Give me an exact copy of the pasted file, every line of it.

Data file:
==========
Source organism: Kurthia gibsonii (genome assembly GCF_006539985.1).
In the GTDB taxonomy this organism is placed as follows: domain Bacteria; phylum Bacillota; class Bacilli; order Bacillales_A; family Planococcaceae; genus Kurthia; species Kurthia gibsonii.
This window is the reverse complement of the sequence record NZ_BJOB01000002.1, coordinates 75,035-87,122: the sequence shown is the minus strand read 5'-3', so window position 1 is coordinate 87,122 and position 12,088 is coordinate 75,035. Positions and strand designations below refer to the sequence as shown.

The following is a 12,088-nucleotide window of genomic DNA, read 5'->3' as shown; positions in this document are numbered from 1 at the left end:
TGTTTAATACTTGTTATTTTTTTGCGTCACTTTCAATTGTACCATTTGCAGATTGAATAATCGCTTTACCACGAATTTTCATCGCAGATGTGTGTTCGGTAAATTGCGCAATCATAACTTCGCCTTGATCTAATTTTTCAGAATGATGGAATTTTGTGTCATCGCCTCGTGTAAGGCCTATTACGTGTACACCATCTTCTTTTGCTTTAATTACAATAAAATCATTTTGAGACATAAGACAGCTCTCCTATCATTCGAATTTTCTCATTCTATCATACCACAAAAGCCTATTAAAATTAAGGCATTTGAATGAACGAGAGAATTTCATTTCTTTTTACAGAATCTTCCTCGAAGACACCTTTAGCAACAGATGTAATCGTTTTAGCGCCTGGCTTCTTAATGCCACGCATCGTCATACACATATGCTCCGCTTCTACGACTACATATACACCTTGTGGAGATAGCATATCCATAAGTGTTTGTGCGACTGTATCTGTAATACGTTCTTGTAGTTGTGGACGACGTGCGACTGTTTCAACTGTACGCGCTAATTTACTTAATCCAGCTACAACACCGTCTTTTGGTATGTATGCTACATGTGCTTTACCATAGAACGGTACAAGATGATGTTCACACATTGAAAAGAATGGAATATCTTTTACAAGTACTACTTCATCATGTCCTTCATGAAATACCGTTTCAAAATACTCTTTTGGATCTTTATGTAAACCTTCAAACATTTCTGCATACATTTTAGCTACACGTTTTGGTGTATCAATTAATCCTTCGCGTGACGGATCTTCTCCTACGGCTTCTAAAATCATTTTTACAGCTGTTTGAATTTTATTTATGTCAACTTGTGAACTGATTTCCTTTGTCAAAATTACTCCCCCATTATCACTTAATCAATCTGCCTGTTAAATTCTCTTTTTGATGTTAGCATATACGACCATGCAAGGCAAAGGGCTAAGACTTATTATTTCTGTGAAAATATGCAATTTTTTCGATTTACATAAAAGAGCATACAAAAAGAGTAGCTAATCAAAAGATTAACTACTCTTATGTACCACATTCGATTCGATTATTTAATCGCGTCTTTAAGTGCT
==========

Source organism: Kurthia gibsonii (genome assembly GCF_006539985.1).
In the GTDB taxonomy this organism is placed as follows: domain Bacteria; phylum Bacillota; class Bacilli; order Bacillales_A; family Planococcaceae; genus Kurthia; species Kurthia gibsonii.
This window is the reverse complement of the sequence record NZ_BJOB01000002.1, coordinates 75,035-87,122: the sequence shown is the minus strand read 5'-3', so window position 1 is coordinate 87,122 and position 12,088 is coordinate 75,035. Positions and strand designations below refer to the sequence as shown.

The following is a 12,088-nucleotide window of genomic DNA, read 5'->3' as shown; positions in this document are numbered from 1 at the left end:
TGTTTAATACTTGTTATTTTTTTGCGTCACTTTCAATTGTACCATTTGCAGATTGAATAATCGCTTTACCACGAATTTTCATCGCAGATGTGTGTTCGGTAAATTGCGCAATCATAACTTCGCCTTGATCTAATTTTTCAGAATGATGGAATTTTGTGTCATCGCCTCGTGTAAGGCCTATTACGTGTACACCATCTTCTTTTGCTTTAATTACAATAAAATCATTTTGAGACATAAGACAGCTCTCCTATCATTCGAATTTTCTCATTCTATCATACCACAAAAGCCTATTAAAATTAAGGCATTTGAATGAACGAGAGAATTTCATTTCTTTTTACAGAATCTTCCTCGAAGACACCTTTAGCAACAGATGTAATCGTTTTAGCGCCTGGCTTCTTAATGCCACGCATCGTCATACACATATGCTCCGCTTCTACGACTACATATACACCTTGTGGAGATAGCATATCCATAAGTGTTTGTGCGACTGTATCTGTAATACGTTCTTGTAGTTGTGGACGACGTGCGACTGTTTCAACTGTACGCGCTAATTTACTTAATCCAGCTACAACACCGTCTTTTGGTATGTATGCTACATGTGCTTTACCATAGAACGGTACAAGATGATGTTCACACATTGAAAAGAATGGAATATCTTTTACAAGTACTACTTCATCATGTCCTTCATGAAATACCGTTTCAAAATACTCTTTTGGATCTTTATGTAAACCTTCAAACATTTCTGCATACATTTTAGCTACACGTTTTGGTGTATCAATTAATCCTTCGCGTGACGGATCTTCTCCTACGGCTTCTAAAATCATTTTTACAGCTGTTTGAATTTTATTTATGTCAACTTGTGAACTGATTTCCTTTGTCAAAATTACTCCCCCATTATCACTTAATCAATCTGCCTGTTAAATTCTCTTTTTGATGTTAGCATATACGACCATGCAAGGCAAAGGGCTAAGACTTATTATTTCTGTGAAAATATGCAATTTTTTCGATTTACATAAAAGAGCATACAAAAAGAGTAGCTAATCAAAAGATTAACTACTCTTATGTACCACATTCGATTCGATTATTTAATCGCGTCTTTAAGTGCT